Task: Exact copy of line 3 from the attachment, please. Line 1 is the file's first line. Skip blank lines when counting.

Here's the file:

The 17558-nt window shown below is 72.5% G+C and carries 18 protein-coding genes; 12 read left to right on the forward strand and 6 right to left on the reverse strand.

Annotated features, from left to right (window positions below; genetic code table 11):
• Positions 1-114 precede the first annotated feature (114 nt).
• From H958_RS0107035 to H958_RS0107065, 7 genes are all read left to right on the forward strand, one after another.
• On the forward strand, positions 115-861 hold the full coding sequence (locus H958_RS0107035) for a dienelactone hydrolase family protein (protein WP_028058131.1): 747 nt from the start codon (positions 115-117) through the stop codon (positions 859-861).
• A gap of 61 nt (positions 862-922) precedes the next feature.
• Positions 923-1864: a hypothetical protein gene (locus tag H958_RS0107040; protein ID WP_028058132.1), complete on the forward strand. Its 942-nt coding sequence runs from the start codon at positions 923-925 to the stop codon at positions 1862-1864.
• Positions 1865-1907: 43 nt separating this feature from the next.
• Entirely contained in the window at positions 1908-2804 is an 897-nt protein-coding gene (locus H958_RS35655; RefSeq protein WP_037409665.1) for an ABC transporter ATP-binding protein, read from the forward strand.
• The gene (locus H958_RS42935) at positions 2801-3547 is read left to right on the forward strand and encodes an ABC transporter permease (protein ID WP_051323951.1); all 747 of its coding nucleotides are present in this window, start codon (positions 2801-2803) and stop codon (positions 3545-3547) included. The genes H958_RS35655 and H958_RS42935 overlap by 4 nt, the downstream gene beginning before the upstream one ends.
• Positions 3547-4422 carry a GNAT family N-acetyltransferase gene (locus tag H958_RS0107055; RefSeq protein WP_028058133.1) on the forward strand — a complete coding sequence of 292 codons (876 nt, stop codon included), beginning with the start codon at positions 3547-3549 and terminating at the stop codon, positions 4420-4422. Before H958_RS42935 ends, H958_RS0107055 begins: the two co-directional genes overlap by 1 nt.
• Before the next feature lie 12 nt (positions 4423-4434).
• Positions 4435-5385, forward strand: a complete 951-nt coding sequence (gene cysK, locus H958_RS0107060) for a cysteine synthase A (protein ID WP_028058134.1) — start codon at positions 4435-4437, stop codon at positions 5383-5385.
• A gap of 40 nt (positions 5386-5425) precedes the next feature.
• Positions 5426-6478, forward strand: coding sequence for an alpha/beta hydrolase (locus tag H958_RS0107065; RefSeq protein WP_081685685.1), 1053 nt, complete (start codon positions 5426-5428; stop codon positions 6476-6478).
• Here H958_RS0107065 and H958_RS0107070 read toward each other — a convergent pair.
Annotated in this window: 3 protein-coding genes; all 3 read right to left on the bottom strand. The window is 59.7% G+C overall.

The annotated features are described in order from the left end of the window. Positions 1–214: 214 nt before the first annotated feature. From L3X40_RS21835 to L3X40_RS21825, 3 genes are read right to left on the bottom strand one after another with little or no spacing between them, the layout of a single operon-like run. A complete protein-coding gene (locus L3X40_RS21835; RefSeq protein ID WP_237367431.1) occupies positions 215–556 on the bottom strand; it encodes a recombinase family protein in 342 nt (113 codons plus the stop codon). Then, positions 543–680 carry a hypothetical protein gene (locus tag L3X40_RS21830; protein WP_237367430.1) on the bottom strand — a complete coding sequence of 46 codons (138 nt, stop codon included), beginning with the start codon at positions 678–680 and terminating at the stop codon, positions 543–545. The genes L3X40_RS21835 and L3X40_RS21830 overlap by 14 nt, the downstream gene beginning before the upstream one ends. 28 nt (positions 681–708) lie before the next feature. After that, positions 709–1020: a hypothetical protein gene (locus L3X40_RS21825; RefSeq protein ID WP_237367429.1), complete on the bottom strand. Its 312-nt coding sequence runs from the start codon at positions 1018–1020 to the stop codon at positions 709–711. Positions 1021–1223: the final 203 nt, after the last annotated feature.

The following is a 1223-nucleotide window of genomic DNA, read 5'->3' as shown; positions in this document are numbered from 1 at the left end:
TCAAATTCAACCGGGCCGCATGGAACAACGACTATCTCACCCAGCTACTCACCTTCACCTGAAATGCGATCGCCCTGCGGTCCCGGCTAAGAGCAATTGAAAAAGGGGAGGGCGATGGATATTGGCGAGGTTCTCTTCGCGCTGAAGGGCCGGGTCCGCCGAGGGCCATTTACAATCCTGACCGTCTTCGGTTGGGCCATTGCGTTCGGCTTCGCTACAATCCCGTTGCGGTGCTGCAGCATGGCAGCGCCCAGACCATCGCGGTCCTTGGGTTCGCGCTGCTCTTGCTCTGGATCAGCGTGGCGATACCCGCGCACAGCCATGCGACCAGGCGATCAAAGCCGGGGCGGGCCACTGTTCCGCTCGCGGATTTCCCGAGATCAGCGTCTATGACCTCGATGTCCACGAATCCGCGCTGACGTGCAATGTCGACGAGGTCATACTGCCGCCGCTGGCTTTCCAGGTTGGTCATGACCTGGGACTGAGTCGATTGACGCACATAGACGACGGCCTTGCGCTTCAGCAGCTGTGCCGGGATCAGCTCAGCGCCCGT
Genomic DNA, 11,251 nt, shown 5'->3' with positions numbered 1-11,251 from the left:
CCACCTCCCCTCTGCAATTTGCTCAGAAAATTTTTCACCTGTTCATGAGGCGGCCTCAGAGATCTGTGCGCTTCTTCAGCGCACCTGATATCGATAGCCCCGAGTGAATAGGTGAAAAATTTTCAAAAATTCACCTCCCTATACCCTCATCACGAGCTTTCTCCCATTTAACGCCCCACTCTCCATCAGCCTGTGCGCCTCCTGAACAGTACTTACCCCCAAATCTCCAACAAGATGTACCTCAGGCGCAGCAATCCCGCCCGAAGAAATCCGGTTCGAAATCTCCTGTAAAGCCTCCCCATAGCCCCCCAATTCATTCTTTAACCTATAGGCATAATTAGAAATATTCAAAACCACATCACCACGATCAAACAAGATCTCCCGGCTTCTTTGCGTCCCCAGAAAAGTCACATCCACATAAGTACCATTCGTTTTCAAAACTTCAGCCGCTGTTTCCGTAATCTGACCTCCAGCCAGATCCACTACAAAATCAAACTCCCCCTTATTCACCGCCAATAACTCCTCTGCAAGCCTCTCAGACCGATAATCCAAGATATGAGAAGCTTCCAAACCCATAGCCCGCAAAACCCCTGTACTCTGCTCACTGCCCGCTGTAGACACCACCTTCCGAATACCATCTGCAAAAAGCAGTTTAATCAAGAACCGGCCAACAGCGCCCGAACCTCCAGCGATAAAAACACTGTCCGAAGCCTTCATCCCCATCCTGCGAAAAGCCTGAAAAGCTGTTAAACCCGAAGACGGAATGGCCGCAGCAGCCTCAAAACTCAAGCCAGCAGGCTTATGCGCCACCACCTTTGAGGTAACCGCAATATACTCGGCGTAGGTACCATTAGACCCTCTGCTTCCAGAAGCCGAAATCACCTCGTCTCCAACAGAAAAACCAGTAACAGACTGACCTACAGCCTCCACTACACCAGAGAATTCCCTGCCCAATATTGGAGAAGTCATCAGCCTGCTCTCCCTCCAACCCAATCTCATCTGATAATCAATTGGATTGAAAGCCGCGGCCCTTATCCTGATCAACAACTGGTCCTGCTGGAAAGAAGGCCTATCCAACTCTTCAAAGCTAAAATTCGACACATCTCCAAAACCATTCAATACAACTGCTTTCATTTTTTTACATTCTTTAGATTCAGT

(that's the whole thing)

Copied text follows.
• Positions 1-114 precede the first annotated feature (114 nt).